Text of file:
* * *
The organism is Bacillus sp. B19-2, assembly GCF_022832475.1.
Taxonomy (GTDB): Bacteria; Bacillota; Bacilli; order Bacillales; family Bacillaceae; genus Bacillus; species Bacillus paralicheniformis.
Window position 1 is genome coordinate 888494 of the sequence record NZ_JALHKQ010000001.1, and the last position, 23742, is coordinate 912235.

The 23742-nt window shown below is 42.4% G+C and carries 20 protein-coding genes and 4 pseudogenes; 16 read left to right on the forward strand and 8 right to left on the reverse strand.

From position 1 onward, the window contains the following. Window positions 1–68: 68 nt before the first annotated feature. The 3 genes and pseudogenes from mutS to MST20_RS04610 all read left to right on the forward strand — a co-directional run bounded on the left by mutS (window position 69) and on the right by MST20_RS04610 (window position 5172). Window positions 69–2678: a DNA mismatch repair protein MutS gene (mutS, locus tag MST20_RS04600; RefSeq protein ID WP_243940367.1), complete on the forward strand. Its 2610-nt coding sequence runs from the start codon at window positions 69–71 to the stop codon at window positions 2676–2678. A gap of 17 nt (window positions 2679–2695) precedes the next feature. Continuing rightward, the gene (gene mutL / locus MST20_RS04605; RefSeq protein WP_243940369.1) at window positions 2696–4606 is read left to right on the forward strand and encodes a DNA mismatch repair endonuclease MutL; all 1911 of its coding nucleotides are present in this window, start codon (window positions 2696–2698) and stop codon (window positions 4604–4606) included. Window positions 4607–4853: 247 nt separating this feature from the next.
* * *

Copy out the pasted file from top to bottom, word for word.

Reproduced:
The organism is Bacillus sp. B19-2, assembly GCF_022832475.1.
Taxonomy (GTDB): Bacteria; Bacillota; Bacilli; order Bacillales; family Bacillaceae; genus Bacillus; species Bacillus paralicheniformis.
Window position 1 is genome coordinate 888494 of the sequence record NZ_JALHKQ010000001.1, and the last position, 23742, is coordinate 912235.

The 23742-nt window shown below is 42.4% G+C and carries 20 protein-coding genes and 4 pseudogenes; 16 read left to right on the forward strand and 8 right to left on the reverse strand.

From position 1 onward, the window contains the following. Window positions 1–68: 68 nt before the first annotated feature. The 3 genes and pseudogenes from mutS to MST20_RS04610 all read left to right on the forward strand — a co-directional run bounded on the left by mutS (window position 69) and on the right by MST20_RS04610 (window position 5172). Window positions 69–2678: a DNA mismatch repair protein MutS gene (mutS, locus tag MST20_RS04600; RefSeq protein ID WP_243940367.1), complete on the forward strand. Its 2610-nt coding sequence runs from the start codon at window positions 69–71 to the stop codon at window positions 2676–2678. A gap of 17 nt (window positions 2679–2695) precedes the next feature. Continuing rightward, the gene (gene mutL / locus MST20_RS04605; RefSeq protein WP_243940369.1) at window positions 2696–4606 is read left to right on the forward strand and encodes a DNA mismatch repair endonuclease MutL; all 1911 of its coding nucleotides are present in this window, start codon (window positions 2696–2698) and stop codon (window positions 4604–4606) included. Window positions 4607–4853: 247 nt separating this feature from the next.